{{featured_button_text}}

KEARNEY — The Lincoln Southwest boys were the No. 1-ranked team in Class A cross country almost the entire year, a team loaded with talent with three runners who had already won an individual state medal.

But crazy things can happen at the state meet — one runner trying to do too much or getting hurt can sink your title hopes — and five months of training comes down to one 18-minute race and how quickly you can keep five runners on your team upright and across the finish line.

Southwest was able to do that on Friday, capping a special season with a state title and the first boys state cross country championship for the school, coming in its 18th season. This is the 27th state championship for the school in all sports.

The Silver Hawks were undefeated against Nebraska competition, winning six meets. That included winning the Heartland Conference meet for the first time, which ended Fremont’s 18-year winning streak in the meet. Southwest also finished second at a big meet in Iowa.

The Silver Hawks got another convincing win Friday, finishing with 67 team points. Millard West was second with 105 points. Fremont was fourth (128).

Southwest's win was a major milestone for a Lincoln school in the sport. The last Lincoln team to win in Class A boys was Lincoln Southeast in 1999.

“Something my coaches told me when I came here was it’s really cool to be a part of something great, but it’s more cool to be the builders of something great,” said senior Tyler Boyle, who led the Silver Hawks with a second-place finish. “I think it was really cool for the coaches and seniors to build something great here. Hopefully we’ve started a legacy."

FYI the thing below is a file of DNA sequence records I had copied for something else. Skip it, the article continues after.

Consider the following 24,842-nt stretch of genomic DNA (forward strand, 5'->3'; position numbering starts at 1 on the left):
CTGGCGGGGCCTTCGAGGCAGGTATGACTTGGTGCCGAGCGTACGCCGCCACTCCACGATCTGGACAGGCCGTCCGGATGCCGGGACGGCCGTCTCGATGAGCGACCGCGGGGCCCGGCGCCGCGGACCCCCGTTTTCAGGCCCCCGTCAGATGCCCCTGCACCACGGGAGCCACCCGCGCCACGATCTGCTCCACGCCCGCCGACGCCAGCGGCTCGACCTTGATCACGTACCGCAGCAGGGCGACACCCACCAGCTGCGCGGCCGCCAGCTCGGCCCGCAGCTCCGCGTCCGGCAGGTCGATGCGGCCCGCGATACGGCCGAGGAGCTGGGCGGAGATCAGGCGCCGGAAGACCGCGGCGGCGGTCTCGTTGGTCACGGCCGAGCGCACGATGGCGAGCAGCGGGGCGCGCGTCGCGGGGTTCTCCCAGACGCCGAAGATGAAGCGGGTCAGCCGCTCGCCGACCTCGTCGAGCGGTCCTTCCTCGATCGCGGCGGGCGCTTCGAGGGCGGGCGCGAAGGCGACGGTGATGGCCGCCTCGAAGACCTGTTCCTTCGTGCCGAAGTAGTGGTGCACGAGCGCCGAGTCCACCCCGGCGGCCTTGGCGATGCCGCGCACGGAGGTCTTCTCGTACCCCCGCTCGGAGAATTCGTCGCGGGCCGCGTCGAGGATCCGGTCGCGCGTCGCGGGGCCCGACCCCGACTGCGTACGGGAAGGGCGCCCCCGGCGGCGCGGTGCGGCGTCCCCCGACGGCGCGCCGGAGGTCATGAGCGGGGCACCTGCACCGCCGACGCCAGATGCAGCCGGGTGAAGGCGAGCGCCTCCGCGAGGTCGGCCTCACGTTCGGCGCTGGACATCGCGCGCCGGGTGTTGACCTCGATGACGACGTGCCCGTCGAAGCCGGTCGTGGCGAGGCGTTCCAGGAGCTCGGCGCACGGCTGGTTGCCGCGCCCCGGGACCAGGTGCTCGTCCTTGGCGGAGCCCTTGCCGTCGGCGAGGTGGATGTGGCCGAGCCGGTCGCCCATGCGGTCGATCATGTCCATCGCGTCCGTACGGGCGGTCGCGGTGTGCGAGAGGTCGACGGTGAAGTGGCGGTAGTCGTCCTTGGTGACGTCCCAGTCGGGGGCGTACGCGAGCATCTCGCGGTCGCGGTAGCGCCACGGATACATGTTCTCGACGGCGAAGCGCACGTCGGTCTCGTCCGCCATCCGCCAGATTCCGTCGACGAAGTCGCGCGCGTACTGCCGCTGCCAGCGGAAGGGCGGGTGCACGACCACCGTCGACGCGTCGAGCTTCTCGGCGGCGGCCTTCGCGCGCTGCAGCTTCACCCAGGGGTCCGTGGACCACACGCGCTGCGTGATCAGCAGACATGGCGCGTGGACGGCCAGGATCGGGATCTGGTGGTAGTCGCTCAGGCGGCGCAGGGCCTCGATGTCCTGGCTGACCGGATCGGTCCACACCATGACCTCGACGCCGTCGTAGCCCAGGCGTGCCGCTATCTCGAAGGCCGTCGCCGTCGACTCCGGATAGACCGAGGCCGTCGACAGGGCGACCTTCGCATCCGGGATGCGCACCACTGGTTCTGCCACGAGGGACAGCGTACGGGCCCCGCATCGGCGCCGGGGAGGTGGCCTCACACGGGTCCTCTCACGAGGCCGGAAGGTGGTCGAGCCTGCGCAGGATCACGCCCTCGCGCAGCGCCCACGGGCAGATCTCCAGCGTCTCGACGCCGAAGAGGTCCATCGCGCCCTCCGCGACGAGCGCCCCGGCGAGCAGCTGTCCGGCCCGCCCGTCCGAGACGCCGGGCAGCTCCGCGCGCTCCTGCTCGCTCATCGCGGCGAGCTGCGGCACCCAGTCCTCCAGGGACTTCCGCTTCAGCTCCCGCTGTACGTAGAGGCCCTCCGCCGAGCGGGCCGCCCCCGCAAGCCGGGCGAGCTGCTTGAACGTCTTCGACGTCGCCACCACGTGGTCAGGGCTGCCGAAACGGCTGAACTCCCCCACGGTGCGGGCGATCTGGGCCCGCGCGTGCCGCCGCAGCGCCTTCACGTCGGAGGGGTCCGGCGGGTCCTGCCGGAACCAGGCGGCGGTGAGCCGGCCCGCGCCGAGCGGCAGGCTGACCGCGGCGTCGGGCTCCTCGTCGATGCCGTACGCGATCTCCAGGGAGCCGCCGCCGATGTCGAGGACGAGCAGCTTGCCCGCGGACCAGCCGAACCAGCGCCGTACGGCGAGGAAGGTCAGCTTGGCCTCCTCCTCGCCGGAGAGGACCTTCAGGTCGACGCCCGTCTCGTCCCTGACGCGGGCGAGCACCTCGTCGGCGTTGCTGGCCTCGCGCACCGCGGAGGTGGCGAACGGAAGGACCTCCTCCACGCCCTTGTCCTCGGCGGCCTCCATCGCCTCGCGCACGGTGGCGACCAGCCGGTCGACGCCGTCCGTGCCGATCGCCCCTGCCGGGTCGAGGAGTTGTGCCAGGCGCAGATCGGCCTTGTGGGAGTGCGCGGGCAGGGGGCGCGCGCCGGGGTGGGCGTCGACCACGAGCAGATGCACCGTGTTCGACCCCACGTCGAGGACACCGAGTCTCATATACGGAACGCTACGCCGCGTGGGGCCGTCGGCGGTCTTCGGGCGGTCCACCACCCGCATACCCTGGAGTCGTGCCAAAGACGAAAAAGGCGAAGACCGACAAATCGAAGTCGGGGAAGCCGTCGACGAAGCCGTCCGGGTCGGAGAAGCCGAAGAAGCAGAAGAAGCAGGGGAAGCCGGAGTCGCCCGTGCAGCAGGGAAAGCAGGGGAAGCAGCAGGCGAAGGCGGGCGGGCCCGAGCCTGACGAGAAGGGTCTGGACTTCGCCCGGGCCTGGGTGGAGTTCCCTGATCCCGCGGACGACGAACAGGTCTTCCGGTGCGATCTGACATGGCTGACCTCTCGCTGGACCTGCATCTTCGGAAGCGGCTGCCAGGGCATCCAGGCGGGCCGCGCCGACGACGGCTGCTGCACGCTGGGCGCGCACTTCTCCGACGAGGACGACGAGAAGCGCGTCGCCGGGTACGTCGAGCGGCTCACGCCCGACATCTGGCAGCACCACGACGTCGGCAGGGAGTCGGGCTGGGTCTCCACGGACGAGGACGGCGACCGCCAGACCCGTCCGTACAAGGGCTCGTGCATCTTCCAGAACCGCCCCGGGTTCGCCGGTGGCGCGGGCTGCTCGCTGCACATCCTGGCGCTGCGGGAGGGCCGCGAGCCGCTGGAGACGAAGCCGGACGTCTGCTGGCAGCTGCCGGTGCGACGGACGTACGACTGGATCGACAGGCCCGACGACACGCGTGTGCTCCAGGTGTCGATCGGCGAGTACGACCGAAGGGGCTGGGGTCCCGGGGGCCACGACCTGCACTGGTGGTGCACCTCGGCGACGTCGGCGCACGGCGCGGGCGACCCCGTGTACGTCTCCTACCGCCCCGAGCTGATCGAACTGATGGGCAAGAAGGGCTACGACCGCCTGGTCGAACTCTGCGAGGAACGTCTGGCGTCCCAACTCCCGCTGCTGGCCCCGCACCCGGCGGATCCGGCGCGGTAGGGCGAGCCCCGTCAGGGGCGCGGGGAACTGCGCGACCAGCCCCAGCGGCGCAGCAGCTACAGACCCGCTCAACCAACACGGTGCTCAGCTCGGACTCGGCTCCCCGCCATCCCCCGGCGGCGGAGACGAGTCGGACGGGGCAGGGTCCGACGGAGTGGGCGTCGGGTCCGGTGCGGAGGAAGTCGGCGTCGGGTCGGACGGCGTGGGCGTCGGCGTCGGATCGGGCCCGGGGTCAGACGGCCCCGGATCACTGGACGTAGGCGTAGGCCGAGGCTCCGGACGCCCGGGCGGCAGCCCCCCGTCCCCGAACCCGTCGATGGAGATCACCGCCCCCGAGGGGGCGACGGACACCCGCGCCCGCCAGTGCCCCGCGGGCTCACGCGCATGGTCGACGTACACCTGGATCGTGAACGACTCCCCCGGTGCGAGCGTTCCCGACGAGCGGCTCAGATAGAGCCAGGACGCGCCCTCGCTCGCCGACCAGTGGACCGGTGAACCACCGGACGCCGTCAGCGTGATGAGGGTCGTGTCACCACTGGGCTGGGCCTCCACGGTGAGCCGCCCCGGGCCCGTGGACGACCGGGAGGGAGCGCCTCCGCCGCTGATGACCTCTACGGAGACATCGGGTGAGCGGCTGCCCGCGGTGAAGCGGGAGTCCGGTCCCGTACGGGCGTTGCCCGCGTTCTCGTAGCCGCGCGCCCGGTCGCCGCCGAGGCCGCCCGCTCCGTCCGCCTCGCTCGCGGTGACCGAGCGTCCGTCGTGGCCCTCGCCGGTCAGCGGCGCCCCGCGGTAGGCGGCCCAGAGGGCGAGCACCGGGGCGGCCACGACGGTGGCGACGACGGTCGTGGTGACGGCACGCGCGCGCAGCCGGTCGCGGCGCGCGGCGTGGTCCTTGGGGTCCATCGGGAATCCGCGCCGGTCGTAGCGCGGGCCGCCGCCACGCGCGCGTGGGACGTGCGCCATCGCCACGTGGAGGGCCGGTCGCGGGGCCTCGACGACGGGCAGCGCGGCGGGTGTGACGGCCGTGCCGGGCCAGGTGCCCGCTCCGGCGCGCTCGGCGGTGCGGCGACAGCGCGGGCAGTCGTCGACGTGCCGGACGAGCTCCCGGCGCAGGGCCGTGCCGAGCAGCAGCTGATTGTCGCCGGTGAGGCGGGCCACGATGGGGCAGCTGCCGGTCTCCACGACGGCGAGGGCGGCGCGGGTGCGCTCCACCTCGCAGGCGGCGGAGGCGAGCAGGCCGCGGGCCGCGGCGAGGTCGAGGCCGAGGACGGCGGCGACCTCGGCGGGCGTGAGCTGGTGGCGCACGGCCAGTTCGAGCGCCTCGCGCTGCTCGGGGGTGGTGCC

When it mattered most, Southwest was up to the challenge, getting three runners across the finish line before Millard West got two.

“We’ve had some really good teams,” said Southwest coach Ryan Salem. “We’ve been runner-up, we’ve been third. But those teams couldn’t get it done. For our program, opening a school not that long ago, it was a big step.”

Keep reading for FREE!
Enjoy more articles by signing up or logging in. No credit card required.

Boyle finished the 5,000-meter race in 15 minutes, 54 seconds. That gives him two top-five finishes at state. He’s also the fastest Southwest boy ever in the state meet, beating the previous school record of Parker Schoen by 32 seconds.

Senior Trevor Action finished seventh, and senior Jack Nolley was 10th. Junior Grant Reid finished 19th, and then the Silver Hawks just needed to get one more runner in for the team score. Drew Snyder was that guy, finishing 35th.

The Southwest runners knew they were the team to beat, but that wasn’t going to be enough.

“In our meeting last night before the race, Coach Salem gave us a mantra of be better no matter what,” Boyle said. “If it’s hurting, be better. We just made that our mantra and every step we were telling ourselves to be better.”

Nolley finishing 10th was a big factor in the convincing win, Salem said.

“Jack Nolley, who has been injured, and was more of middle distance specialist, just decided we’re going to win it,” Salem said. “He even stayed in the medical tent for a little bit after the race because he had left everything he had on the course."

The first boys state championship in cross country was extra special for Salem because of who was with him. When the school opened, Ted Larson was the head coach, and Salem was one of the assistants. Salem took over after six years, but Larson came back as a volunteer coach this year. And Schoen, the program’s only individual champion, is an assistant coach.

“To have us all together when the boys won the team title was really special,” Salem said.

Sign up to get our weekly Prep Sports newsletter

* I understand and agree that registration on or use of this site constitutes agreement to its user agreement and privacy policy.

Reach the writer at 402-473-7435 or bwagner@journalstar.com. On Twitter @LJSSportsWagner.

2
0
0
0
1

Sports reporter

Brent has worked at the Journal Star for 14 years. His beats include Nebraska volleyball, women's basketball and high school soccer and cross country.

Load comments